Aloe alooides (Bolus) Druten
Graskop Aloe, Skirt Aloe
Aloe recurvifolia, Notosceptrum alooides, Urginea alooides
This species is native to South Africa. It occurs in shallow soil on dolomite outcrops in a limited area of the Mpumalanga escarpment.
Aloe alooides is a large tree-like succulent with a stout stem covered with old dried persistent leaf remains and topped with a dense rosette of olive-green to sometimes slightly reddish leaves. It grows up to 13.1 feet (4 m) tall. The stem is usually simple or rarely branched near the base. Leaves are lanceolate, deeply channeled, up to 4.3 feet (1.3 m) long, and up to 7 inches (18 cm) wide. They are spreading and considerably recurved, with the apices of the lowest leaves often touching the stem. The margins of the leaves are armed with brownish-tipped red teeth and usually have a distinct reddish edge. Flowers are lemon-yellow, cylindric-campanulate, up to 0.4 inches (1 cm) long, and appear in winter. Inflorescences are simple, 3 to 5 from a rosette, and up to 4.3 feet (1.3 m) tall. Racemes are densely multiflowered, narrowly cylindrical, up to 32 inches (80 cm) long, and up to 2 inches (5 cm) in diameter. Fruits are oblong capsules, about 0.4 inches (0.9 cm) long and 0.3 inches (0.7 cm) in diameter.
The specific epithet "alooides (al-oh-OH-id-eez)" means "resembling Aloe" and refers to the fact that this species was first described as species of the genus Urginea that resembles Aloe.
How to Grow and Care for Aloe alooides
Light: When growing A. alooides indoors, place your plant near a window that gets plenty of bright indirect light. Rotate the pot once or twice a week so that all sides of the plant receive equal lighting. Outdoors provide light shade, especially during the hottest parts of the day.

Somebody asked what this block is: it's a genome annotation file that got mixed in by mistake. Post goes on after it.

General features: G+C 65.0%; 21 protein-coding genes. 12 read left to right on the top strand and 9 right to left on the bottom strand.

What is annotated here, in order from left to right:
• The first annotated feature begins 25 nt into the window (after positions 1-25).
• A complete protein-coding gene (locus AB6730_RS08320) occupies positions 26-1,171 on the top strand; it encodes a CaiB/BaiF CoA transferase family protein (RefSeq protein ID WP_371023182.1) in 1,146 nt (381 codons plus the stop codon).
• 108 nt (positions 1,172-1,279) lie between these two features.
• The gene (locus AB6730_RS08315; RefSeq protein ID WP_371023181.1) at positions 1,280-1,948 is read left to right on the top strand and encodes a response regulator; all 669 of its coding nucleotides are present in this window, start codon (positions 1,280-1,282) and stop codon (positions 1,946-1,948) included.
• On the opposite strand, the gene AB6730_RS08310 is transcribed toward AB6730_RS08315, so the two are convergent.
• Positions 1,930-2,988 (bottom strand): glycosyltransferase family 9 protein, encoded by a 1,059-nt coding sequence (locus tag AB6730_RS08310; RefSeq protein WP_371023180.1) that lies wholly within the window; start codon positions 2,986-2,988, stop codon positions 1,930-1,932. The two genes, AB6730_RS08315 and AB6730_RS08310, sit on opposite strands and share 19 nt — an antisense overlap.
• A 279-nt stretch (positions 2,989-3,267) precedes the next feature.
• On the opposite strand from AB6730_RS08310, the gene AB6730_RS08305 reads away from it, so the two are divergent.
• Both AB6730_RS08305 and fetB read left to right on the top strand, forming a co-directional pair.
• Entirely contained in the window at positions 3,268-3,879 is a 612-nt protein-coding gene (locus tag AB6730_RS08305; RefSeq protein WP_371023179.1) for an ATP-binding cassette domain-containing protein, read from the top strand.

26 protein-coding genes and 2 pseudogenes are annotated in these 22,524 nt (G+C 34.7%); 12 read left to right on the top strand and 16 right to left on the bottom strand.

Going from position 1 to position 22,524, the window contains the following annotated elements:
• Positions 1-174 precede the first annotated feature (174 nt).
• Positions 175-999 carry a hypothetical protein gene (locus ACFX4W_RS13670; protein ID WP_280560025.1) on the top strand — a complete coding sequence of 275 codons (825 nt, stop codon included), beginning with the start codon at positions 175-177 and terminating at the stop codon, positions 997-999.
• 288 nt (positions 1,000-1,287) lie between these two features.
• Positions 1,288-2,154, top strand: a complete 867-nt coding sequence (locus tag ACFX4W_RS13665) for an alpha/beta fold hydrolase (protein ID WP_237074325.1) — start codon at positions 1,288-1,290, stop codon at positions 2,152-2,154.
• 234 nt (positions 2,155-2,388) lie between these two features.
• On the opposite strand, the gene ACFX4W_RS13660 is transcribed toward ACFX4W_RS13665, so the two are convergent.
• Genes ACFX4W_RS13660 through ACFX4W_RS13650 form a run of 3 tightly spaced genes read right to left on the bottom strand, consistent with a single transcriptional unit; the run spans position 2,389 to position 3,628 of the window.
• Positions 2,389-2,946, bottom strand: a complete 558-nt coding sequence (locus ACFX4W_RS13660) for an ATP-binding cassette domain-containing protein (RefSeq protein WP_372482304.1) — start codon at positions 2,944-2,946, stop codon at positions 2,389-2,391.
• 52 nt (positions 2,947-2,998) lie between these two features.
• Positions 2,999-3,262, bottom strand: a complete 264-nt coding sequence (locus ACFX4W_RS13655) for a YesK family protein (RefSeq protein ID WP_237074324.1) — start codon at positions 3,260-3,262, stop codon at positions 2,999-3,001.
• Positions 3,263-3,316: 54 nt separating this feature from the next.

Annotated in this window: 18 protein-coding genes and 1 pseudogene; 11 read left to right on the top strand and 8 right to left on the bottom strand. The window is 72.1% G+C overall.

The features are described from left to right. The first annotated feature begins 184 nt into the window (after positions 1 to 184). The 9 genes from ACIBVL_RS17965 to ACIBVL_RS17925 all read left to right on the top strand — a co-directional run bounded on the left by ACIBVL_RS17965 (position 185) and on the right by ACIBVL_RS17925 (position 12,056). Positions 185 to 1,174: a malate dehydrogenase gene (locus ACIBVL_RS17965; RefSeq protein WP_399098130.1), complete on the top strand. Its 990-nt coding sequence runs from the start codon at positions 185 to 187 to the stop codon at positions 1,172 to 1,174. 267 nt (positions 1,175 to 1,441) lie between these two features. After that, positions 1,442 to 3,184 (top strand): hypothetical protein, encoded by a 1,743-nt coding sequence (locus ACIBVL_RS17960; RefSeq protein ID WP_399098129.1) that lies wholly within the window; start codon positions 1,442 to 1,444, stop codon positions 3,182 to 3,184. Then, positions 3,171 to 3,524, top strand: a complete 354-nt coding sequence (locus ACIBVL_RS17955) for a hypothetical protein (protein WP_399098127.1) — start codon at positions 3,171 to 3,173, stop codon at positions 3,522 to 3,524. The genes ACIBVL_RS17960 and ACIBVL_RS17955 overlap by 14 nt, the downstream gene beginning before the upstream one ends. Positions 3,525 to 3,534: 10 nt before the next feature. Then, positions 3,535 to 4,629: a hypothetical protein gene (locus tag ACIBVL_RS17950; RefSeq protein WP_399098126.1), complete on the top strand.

Soil: Plant A. alooides in a well-drained soil mix formulated for succulents or make your own. Drainage is essential because too much moisture around roots can cause root rot.
Temperature: This succulent grows at its best at temperatures between 50 to 85 °F (10 to 30 °C). When temperatures shift below 50 °F (10 °C), it is time to bring your plant back inside. A. alooides can withstand temperatures as low as 25 °F (-3.9 °C). USDA Plant Hardiness Zones 9b to 11b, 25 to 50 °F (-3.9 to 10 °C).
Watering: This succulent does need regular watering but is very tolerant of drought conditions for short periods. Water deeply, but only when the soil is dry. Cut back on watering during the winter months. Do not let water stand in the rosettes.
Fertilizing: A. alooides generally does not require fertilizer but may benefit from the extra nutrients. Feed with a fertilizer for succulents in spring and summer only. Be sure to follow the label directions.
Repotting: This plant is not particularly fast-growing and will only rarely need repotting. Repot it in the spring in a container a few inches larger in diameter every few years to keep it from becoming rootbound.
Propagation: Since it is a species with a usually solitary growth habit, A. alooides can be propagated only from seeds. For best results, sow seeds during the warm months.
Learn more at How to Grow and Care for Aloe.
Toxicity of Aloe alooides
A. alooides is not listed as toxic for people and pets.
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